I went through the Matlab tutorial on Formant Estimation using LPC Coefficients. Though I vaguely understand the details, it's not entirely clear why we need to do this. From http://person2.sol.lu.se/SidneyWood/praate/whatform.html:

A formant is a concentration of acoustic energy around a particular frequency in the speech wave

Why is it not enough to take the DFT of the audio signal (after some pre-processing if necessary)? In the frequency-domain, the peaks correspond to these concentrations, correct?

  • $\begingroup$ the peaks (or line spectra) are where sinusoidal components go. the formants are like an envelope to those spectral lines in the frequency domain. not the same thing. $\endgroup$ – robert bristow-johnson Oct 23 '16 at 1:30

The frequency resolution of DFT is limited to the number of time samples. On the other hand proper LPC can have high resolution.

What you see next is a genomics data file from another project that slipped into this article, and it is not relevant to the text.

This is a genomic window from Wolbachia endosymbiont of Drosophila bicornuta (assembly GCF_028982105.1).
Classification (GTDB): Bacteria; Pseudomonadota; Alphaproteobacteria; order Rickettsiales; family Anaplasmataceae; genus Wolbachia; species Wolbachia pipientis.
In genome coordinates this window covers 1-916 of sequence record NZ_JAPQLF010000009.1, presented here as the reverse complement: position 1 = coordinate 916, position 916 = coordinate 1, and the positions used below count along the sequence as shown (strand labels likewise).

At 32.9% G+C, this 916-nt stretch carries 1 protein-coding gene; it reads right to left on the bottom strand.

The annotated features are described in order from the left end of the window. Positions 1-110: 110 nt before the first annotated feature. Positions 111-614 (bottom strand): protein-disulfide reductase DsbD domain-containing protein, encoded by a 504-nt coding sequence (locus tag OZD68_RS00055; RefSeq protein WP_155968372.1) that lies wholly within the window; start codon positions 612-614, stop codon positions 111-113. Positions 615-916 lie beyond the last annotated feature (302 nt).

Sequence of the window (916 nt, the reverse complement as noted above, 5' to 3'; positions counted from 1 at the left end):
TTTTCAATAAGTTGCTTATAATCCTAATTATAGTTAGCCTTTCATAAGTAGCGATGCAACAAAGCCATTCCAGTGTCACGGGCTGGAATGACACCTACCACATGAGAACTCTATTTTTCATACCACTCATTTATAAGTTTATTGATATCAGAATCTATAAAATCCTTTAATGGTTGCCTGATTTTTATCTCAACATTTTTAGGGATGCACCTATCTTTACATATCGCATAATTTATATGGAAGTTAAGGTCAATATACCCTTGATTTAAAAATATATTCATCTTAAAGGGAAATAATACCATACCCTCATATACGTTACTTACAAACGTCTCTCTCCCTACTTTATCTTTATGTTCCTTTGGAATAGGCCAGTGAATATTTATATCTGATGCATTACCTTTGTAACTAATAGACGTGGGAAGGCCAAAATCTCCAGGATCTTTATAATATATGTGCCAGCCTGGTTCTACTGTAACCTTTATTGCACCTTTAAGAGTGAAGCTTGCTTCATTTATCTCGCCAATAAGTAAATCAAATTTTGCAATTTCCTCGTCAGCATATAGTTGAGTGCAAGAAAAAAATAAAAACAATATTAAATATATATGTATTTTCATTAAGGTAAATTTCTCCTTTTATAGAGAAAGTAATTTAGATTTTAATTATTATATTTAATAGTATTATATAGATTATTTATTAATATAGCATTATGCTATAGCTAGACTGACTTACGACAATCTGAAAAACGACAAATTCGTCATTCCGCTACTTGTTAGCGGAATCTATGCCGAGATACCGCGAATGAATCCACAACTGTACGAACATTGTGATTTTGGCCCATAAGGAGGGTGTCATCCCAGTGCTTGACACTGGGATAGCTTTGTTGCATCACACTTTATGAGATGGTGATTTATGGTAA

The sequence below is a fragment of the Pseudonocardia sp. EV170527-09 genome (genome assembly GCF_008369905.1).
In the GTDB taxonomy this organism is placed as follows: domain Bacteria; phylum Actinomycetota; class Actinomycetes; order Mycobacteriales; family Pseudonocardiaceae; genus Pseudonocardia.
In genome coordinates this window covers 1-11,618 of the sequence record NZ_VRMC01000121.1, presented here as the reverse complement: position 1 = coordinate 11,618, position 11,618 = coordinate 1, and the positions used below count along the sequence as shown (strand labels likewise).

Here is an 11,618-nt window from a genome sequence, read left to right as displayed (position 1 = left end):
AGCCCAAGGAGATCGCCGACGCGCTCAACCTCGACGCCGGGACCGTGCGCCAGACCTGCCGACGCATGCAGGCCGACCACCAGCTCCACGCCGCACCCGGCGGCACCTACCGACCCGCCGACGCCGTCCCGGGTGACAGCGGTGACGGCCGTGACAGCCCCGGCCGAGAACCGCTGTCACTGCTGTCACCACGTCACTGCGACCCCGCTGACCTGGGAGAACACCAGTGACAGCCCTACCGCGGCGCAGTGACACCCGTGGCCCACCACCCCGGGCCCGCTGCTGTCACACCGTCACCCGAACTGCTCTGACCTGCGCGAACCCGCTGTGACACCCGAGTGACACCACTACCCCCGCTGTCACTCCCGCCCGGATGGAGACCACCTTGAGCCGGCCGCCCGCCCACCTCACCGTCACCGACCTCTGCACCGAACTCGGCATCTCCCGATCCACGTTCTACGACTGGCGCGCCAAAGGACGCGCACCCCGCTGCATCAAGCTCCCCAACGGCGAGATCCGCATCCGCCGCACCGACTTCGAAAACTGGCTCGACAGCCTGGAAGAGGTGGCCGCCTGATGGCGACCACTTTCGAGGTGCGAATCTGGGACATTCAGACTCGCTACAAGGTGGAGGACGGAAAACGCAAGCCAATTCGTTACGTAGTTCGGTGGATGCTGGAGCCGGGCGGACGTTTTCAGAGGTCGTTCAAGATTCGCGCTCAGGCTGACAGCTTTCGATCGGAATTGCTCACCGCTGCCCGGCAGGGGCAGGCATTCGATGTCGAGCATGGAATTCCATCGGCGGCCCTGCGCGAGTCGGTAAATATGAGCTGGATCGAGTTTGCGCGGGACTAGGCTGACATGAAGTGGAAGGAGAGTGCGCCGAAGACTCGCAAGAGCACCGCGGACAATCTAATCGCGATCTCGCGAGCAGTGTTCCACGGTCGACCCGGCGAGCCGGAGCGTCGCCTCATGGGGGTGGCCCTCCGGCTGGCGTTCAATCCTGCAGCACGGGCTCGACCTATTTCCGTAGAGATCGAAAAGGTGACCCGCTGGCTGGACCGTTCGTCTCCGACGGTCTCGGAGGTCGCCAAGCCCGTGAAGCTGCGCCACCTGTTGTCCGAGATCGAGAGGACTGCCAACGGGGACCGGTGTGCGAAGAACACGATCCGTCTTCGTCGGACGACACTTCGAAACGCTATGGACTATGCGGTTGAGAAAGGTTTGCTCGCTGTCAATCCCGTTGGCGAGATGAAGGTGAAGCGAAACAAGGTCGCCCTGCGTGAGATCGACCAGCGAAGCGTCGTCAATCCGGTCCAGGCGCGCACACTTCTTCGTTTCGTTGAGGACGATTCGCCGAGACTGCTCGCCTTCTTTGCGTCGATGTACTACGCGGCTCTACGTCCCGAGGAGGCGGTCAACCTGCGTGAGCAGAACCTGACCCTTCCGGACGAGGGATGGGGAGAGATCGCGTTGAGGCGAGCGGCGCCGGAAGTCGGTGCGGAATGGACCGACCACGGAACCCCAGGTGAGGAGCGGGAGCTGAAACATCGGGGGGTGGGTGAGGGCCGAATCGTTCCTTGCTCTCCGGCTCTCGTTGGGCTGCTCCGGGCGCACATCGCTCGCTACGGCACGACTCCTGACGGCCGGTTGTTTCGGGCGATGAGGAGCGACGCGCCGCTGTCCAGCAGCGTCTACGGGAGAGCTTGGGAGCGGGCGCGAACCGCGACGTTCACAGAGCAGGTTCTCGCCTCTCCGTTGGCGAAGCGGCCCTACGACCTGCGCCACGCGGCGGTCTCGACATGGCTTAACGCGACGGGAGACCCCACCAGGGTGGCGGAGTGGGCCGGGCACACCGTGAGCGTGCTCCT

• $\begingroup$ But would the resolution not fade given more predictions? $\endgroup$ – Bob Burt Oct 3 '17 at 12:45
  • $\begingroup$ @BobBurt Really do not understand what do you mean. what does more prediction means: More data? If so: we are assuming model is correct so more data means better only as data follows the model. $\endgroup$ – Creator Oct 3 '17 at 20:34

DFT is limited to a large number of samples that are an even power of 2. LPCs can be abstracted locally from a small number of samples, even the order M + 3 or so [so for a 12th-order filter could get by with 15 samples], and are not restricted to N being a power of 2. That said, the general idea is pretty much correct; you can think of the formants as being fat peaks in the frequency domain if it helps you to visualize what's going on.


Your Answer

By clicking “Post Your Answer”, you agree to our terms of service, privacy policy and cookie policy

Not the answer you're looking for? Browse other questions tagged or ask your own question.